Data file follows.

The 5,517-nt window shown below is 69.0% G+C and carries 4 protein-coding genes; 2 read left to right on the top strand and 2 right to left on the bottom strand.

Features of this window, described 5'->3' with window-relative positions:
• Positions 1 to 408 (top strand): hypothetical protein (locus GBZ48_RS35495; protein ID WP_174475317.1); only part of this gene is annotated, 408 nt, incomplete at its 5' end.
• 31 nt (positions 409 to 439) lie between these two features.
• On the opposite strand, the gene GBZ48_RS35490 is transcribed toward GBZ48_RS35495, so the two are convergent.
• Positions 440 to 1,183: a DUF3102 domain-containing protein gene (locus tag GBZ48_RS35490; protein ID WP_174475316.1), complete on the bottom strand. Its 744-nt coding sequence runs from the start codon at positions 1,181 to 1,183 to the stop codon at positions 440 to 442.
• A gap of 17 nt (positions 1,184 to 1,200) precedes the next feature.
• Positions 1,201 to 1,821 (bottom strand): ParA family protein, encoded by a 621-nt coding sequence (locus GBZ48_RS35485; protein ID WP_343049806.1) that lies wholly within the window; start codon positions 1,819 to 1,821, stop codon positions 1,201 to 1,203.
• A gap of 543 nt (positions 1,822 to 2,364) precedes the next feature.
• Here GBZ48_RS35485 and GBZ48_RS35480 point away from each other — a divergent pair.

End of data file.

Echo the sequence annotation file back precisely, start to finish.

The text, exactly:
The 5,517-nt window shown below is 69.0% G+C and carries 4 protein-coding genes; 2 read left to right on the top strand and 2 right to left on the bottom strand.

Features of this window, described 5'->3' with window-relative positions:
• Positions 1 to 408 (top strand): hypothetical protein (locus GBZ48_RS35495; protein ID WP_174475317.1); only part of this gene is annotated, 408 nt, incomplete at its 5' end.
• 31 nt (positions 409 to 439) lie between these two features.
• On the opposite strand, the gene GBZ48_RS35490 is transcribed toward GBZ48_RS35495, so the two are convergent.
• Positions 440 to 1,183: a DUF3102 domain-containing protein gene (locus tag GBZ48_RS35490; protein ID WP_174475316.1), complete on the bottom strand. Its 744-nt coding sequence runs from the start codon at positions 1,181 to 1,183 to the stop codon at positions 440 to 442.
• A gap of 17 nt (positions 1,184 to 1,200) precedes the next feature.
• Positions 1,201 to 1,821 (bottom strand): ParA family protein, encoded by a 621-nt coding sequence (locus GBZ48_RS35485; protein ID WP_343049806.1) that lies wholly within the window; start codon positions 1,819 to 1,821, stop codon positions 1,201 to 1,203.
• A gap of 543 nt (positions 1,822 to 2,364) precedes the next feature.
• Here GBZ48_RS35485 and GBZ48_RS35480 point away from each other — a divergent pair.